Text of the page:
Patent Pick: Natural Oils Exude Transdermal Delivery Potential


Compared with conventional chemical routes, transdermal administration via natural oils offers an alternative path to deliver actives. However, as these inventors explain, the stratum corneum provides a formidable barrier to exogenous molecules.

While some chemical skin penetration enhancers have been employed, many are associated with irritation and toxic effects. Thus, there is a need for new, safe and effective skin penetration enhancers; especially those of natural origin, which have gained popularity.

Previous penetration enhancers of natural origin have been described, such as niaouli, eucalyptus, Alpinia oxyphylla, terpentine, sweet basil, tulsi, cardamon, peppermint, fennel and black cumin oils, but these are not optimal transdermal delivery vehicles by themselves. Subsequently, several formulations have been prepared containing a variety of natural oils.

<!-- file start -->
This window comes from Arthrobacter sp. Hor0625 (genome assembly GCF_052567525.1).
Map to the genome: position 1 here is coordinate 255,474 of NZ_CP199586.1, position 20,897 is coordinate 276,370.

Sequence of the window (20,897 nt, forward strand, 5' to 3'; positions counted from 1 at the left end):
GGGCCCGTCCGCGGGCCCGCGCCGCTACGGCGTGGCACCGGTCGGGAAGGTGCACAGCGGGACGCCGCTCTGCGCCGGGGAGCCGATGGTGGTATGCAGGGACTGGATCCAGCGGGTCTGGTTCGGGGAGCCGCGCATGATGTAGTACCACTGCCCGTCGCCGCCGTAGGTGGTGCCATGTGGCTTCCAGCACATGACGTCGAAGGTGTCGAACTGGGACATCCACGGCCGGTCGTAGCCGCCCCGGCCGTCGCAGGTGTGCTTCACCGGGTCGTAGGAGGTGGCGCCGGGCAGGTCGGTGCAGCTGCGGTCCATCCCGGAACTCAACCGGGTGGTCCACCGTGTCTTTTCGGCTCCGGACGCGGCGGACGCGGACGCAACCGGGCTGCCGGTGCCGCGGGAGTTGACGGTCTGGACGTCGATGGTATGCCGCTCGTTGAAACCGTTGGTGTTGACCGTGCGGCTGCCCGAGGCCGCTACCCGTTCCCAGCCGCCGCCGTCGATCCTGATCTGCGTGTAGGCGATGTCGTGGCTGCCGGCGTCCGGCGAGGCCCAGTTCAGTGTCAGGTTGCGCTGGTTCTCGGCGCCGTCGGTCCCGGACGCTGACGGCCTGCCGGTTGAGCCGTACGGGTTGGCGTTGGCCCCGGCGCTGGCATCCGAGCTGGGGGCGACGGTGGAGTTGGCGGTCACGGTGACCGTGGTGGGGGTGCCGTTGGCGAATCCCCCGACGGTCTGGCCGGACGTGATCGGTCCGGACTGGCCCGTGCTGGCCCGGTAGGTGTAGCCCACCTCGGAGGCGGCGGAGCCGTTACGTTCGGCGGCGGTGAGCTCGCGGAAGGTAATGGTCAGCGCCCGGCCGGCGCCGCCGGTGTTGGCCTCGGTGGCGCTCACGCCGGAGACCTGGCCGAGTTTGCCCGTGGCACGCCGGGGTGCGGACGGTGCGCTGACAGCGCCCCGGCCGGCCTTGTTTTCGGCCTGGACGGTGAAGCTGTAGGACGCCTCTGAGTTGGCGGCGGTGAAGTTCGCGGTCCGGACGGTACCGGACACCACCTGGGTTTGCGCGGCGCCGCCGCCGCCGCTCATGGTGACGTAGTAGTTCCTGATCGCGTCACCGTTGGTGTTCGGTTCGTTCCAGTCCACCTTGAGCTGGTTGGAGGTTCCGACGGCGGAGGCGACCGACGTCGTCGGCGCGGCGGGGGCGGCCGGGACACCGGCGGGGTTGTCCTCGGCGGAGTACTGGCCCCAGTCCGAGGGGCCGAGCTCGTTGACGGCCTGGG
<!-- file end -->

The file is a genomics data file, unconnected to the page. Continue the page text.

While these combinations have shown some effectiveness, the need for safe and natural skin penetration enhancers still remains. This was the focus of a new patent application. 

Transdermal delivery via natural oils
WIPO Patent Application WO/2017/100103
Publication date: June 15, 2017
Assignees: CL Cavallino and B Gites

Disclosed herein is a natural composition for transdermal delivery of a therapeutic agent and methods of treatment using the composition. The composition includes: a) a natural oil at approx. 40% to 75% w/w; b) 3% to 11% behenic acid; c) a second oil from approx. 2% to 15% w/w comprising oleic and/or palmitic acids selected from: shea or cocoa butter, or tamanu, argan, pecan, canola, olive, poppy seed, sesame, seabuckthorn, grape seed, sunflower, macadamia, hemp, soybean, pumpkin seed, Borneo tallow nut, maracuja, marula, neem, baobab or rosehip oils; and d) an emulsifying wax at approx. 9% to 32% w/w of the composition.

The described transdermal product is mainly indicated for drug delivery but in one aspect, is described for cosmetic effects such as cellulite removal or masking. In cosmetics, the emulsifying wax may generally contain cetearyl alcohol, polysorbate 60, PEG-150 stearate and/or steareth-20, which acts as an effective thickener and assists in stabilizing emulsions and formulations.

More in Literature/Data